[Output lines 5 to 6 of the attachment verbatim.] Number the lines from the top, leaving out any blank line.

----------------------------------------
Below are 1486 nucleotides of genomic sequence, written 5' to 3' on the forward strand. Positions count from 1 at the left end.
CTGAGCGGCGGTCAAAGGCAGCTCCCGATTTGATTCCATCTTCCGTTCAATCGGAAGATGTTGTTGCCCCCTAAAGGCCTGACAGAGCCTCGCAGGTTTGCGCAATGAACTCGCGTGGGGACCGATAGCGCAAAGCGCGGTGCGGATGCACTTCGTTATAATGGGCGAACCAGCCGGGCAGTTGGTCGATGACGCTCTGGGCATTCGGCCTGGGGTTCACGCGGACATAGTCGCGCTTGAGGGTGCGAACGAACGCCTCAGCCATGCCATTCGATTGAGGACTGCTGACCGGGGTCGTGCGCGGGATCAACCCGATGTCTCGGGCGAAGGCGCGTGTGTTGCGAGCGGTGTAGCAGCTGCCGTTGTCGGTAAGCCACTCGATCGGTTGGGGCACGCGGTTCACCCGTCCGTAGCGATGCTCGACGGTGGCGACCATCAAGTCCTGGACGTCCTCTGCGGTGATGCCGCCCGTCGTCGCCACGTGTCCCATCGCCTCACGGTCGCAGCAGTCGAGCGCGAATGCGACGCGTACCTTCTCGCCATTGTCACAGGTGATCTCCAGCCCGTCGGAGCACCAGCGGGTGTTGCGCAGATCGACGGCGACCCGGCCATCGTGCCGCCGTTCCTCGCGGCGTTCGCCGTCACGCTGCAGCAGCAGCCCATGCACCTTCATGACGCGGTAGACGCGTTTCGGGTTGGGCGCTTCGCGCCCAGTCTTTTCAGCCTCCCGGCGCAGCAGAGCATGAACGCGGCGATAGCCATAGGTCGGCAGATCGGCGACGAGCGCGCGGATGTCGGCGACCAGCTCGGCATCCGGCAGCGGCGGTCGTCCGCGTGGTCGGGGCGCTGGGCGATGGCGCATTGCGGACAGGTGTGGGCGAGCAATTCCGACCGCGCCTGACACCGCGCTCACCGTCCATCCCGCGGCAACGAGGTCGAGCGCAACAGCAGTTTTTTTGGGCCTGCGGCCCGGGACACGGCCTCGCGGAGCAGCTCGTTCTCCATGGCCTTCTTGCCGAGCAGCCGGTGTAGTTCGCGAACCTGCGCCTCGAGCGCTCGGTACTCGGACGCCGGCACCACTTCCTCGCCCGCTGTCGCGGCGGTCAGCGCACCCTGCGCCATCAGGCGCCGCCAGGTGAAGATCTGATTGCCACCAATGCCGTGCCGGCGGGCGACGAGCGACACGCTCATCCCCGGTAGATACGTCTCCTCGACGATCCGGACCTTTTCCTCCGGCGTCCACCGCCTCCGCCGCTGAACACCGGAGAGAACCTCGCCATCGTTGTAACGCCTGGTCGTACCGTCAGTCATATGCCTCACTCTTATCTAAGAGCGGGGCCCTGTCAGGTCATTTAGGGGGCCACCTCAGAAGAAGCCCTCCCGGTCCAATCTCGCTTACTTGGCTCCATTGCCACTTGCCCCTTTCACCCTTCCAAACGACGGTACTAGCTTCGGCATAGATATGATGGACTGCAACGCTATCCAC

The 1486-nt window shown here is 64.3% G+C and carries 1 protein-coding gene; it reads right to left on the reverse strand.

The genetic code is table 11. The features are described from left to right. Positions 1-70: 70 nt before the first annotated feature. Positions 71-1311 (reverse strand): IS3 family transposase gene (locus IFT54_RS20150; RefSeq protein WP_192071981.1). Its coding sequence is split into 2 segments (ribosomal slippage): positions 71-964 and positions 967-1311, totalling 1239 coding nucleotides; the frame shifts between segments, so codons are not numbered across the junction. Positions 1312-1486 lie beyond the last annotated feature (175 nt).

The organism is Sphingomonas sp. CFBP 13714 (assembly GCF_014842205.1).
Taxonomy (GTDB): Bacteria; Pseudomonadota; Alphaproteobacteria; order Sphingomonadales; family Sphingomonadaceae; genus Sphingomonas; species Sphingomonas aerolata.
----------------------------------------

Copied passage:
The organism is Sphingomonas sp. CFBP 13714 (assembly GCF_014842205.1).
Taxonomy (GTDB): Bacteria; Pseudomonadota; Alphaproteobacteria; order Sphingomonadales; family Sphingomonadaceae; genus Sphingomonas; species Sphingomonas aerolata.